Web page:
- Restrictions on Access:
- Open Access.
- High costs and poor patient outcomes are a challenge in the current healthcare system in the United States. In the last decade, health care has seen a major shift in emphasis from volume to value. Since the passage of the Affordable Care Act (ACA) in 2010, healthcare quality improvement efforts have brought together payers, providers, and policymakers implementing strategies that aim to provide the highest quality of care for the lowest cost. Moving towards this goal has led to an increasing use and evaluation of quality measures that reflect the value of care. This dissertation examines three topics related to patient outcomes commonly used as quality measures. In the first study, I examine the impact of receiving post-acute care at a skilled nursing facility (SNF) on 30-day readmission using a regression discontinuity approach. A comparison of SNF use among Medicare Advantage (MA) and Medicare fee-for-service (FFS) showed although most MA plans are not subject to the 3-Day rule for SNF coverage, MA enrollees had lower SNF discharge rates with similar (although statistically not significant) increase in readmission rates to FFS enrollees. This finding highlights three important policy improvement opportunities. First, the potential for reducing unnecessary SNF use. Second, the need for hospitals to carefully identify the appropriate post-acute care setting for their patients that is capable of meeting the patient's needs to avoid potentially avoidable readmissions. And third, the need to revisit Medicare's SNF coverage policies to ensure all Medicare beneficiaries receive comparable SNF care, regardless of how they participate in Medicare. In the second study, I examine the spillover effects of MA growth on FFS readmission rates for three conditions targeted by the Hospital Readmission Reduction Program (HRRP). Using the Norms Hypothesis to support the conceptual model, a comparison of the change in FFS readmission rates before and after the implementation of the HRRP did not show a differential impact of the HRRP on FFS readmissions in areas with high MA enrollment rates. This finding can inform future research to explore the possibility of MA moderating FFS readmissions for individual conditions given the three studied conditions have different risk factors and practice patterns. Finally, in the third study, I evaluate the impact of a new kidney cancer treatment guideline on three quality indicators. This study showed a decrease in readmission and mortality rates and a shorter length of stay in the post-guidelines period among patients with stage I kidney tumors targeted by the new guidelines. The guidelines did not differentially impact the quality indicators across stage I and stage II. This finding has important policy and clinical implications. First, the possibility of positive spillover effect of the guidelines on patients with stage II kidney cancer is suggestive of an opportunity to explore effective treatments for patients with stage II kidney tumors. Second, the availability of minimally invasive surgery techniques (i.e., laparoscopy or robotic surgery) in recent years may have contributed to enhancing quality of care and improving patient outcomes for patients with stage II kidney cancer, thus minimizing the difference in outcomes between stage I and stage II. Postoperative complications are frequent and are strongly associated with the risk of subsequent death, readmission, or length of hospital stay, all of which contribute to considerable costs of care and excess health care resource use. As the healthcare system shifts to value-based reimbursement models, achieving better quality in surgical care seems to be an essential part of the broader hospital quality improvement efforts.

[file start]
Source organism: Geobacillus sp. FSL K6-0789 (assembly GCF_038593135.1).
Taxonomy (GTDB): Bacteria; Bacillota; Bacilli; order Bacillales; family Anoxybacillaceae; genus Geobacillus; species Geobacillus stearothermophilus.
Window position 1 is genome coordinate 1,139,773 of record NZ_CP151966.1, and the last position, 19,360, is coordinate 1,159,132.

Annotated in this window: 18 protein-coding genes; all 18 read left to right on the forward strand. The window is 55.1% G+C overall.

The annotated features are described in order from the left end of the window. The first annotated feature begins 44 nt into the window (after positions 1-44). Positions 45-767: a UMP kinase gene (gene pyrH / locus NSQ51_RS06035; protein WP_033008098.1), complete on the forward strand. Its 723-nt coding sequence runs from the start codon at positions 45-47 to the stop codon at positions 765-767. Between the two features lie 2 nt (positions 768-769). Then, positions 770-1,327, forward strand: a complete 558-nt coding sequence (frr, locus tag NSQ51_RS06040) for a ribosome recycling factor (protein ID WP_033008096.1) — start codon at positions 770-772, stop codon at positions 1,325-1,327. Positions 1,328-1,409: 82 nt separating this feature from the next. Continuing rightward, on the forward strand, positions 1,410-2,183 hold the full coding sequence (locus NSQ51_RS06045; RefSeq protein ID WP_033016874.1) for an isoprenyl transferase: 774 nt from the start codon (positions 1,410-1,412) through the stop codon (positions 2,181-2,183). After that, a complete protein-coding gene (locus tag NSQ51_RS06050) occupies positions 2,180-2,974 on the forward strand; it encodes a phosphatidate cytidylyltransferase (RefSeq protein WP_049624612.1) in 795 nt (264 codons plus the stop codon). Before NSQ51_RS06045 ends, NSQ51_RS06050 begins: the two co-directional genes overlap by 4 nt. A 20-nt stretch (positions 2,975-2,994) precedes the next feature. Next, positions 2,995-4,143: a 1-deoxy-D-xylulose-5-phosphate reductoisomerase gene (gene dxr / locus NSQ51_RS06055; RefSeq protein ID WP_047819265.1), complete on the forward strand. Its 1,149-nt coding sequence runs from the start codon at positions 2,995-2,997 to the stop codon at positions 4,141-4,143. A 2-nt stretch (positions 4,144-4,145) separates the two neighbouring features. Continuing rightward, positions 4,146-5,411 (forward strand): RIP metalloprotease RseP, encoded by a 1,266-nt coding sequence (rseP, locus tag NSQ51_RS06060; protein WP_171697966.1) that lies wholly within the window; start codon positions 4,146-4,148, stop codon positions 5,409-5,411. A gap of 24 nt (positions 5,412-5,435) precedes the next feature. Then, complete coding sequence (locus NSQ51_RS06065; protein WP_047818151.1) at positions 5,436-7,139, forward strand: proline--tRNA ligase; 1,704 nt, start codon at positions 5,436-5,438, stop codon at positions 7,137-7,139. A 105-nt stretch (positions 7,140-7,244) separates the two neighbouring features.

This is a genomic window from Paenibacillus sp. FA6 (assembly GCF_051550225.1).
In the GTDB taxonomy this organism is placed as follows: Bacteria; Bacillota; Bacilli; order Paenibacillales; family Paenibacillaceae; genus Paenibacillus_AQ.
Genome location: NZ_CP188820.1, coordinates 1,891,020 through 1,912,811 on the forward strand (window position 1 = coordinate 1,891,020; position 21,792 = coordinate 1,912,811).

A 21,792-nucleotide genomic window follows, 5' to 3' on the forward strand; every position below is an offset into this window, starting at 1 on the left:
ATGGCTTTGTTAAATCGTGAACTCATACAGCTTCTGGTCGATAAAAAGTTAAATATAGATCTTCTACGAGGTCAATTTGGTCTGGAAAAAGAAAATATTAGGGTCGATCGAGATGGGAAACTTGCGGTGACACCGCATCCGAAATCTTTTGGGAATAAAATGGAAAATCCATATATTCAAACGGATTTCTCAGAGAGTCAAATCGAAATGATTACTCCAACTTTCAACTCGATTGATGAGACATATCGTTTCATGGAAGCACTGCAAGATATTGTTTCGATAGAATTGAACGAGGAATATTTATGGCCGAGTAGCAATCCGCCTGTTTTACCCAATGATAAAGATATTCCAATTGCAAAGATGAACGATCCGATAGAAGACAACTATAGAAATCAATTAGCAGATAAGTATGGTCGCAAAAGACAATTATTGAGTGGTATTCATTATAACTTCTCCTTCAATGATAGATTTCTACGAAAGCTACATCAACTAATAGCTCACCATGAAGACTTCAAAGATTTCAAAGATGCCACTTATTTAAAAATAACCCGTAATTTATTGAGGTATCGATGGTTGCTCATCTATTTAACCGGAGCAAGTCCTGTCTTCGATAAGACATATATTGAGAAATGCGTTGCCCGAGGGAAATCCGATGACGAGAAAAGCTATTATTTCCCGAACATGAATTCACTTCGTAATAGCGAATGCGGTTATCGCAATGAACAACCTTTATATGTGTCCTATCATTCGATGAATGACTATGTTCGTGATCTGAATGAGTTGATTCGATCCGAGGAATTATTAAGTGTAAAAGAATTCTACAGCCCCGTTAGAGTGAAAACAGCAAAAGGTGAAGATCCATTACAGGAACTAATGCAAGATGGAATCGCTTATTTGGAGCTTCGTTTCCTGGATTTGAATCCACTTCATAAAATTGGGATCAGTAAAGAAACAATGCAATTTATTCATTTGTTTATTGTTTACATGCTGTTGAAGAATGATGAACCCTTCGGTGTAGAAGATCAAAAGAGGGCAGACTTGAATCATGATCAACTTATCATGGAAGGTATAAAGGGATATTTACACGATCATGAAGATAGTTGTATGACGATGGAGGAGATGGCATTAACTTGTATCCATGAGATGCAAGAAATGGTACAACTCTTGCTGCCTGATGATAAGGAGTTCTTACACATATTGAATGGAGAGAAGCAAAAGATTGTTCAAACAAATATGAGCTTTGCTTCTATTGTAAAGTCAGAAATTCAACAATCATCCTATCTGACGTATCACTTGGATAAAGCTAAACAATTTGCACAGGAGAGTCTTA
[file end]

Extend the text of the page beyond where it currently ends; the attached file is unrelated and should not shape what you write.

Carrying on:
- Dissertation Note:
- Ph.D. Pennsylvania State University 2021.
- Technical Details:
- The full text of the dissertation is available as an Adobe Acrobat .pdf file ; Adobe Acrobat Reader required to view the file.
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